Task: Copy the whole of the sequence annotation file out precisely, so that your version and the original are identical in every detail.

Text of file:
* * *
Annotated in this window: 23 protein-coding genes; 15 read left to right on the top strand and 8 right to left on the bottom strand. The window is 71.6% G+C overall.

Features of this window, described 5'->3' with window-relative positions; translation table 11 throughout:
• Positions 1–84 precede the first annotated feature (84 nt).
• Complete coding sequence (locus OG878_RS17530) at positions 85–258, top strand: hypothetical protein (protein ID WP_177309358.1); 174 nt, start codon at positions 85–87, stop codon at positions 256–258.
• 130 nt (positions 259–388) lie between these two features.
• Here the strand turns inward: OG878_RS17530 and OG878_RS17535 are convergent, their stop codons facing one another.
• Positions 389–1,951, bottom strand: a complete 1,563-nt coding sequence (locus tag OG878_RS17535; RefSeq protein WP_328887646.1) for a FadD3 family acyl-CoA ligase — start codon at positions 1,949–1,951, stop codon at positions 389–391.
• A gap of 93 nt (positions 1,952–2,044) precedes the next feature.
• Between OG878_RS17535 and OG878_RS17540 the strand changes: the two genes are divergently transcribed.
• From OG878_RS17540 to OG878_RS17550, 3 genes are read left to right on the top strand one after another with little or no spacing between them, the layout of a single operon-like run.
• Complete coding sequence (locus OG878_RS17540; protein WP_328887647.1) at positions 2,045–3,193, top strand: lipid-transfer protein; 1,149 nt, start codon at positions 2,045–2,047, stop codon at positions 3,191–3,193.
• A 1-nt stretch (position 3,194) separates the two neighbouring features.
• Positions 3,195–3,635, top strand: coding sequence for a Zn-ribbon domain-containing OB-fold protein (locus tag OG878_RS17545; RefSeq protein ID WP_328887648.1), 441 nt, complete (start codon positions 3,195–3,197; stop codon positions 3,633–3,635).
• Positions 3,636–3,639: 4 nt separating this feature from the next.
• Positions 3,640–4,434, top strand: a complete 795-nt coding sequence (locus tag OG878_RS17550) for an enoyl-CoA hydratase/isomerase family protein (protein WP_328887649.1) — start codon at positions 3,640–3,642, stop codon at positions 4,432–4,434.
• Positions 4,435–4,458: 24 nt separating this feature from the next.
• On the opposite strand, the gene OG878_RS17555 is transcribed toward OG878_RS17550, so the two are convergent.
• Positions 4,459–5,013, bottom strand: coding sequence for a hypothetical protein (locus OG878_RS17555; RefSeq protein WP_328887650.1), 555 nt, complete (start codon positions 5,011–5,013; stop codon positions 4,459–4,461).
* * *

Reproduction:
Annotated in this window: 23 protein-coding genes; 15 read left to right on the top strand and 8 right to left on the bottom strand. The window is 71.6% G+C overall.

Features of this window, described 5'->3' with window-relative positions; translation table 11 throughout:
• Positions 1–84 precede the first annotated feature (84 nt).
• Complete coding sequence (locus OG878_RS17530) at positions 85–258, top strand: hypothetical protein (protein ID WP_177309358.1); 174 nt, start codon at positions 85–87, stop codon at positions 256–258.
• 130 nt (positions 259–388) lie between these two features.
• Here the strand turns inward: OG878_RS17530 and OG878_RS17535 are convergent, their stop codons facing one another.
• Positions 389–1,951, bottom strand: a complete 1,563-nt coding sequence (locus tag OG878_RS17535; RefSeq protein WP_328887646.1) for a FadD3 family acyl-CoA ligase — start codon at positions 1,949–1,951, stop codon at positions 389–391.
• A gap of 93 nt (positions 1,952–2,044) precedes the next feature.
• Between OG878_RS17535 and OG878_RS17540 the strand changes: the two genes are divergently transcribed.
• From OG878_RS17540 to OG878_RS17550, 3 genes are read left to right on the top strand one after another with little or no spacing between them, the layout of a single operon-like run.
• Complete coding sequence (locus OG878_RS17540; protein WP_328887647.1) at positions 2,045–3,193, top strand: lipid-transfer protein; 1,149 nt, start codon at positions 2,045–2,047, stop codon at positions 3,191–3,193.
• A 1-nt stretch (position 3,194) separates the two neighbouring features.
• Positions 3,195–3,635, top strand: coding sequence for a Zn-ribbon domain-containing OB-fold protein (locus tag OG878_RS17545; RefSeq protein ID WP_328887648.1), 441 nt, complete (start codon positions 3,195–3,197; stop codon positions 3,633–3,635).
• Positions 3,636–3,639: 4 nt separating this feature from the next.
• Positions 3,640–4,434, top strand: a complete 795-nt coding sequence (locus tag OG878_RS17550) for an enoyl-CoA hydratase/isomerase family protein (protein WP_328887649.1) — start codon at positions 3,640–3,642, stop codon at positions 4,432–4,434.
• Positions 4,435–4,458: 24 nt separating this feature from the next.
• On the opposite strand, the gene OG878_RS17555 is transcribed toward OG878_RS17550, so the two are convergent.
• Positions 4,459–5,013, bottom strand: coding sequence for a hypothetical protein (locus OG878_RS17555; RefSeq protein WP_328887650.1), 555 nt, complete (start codon positions 5,011–5,013; stop codon positions 4,459–4,461).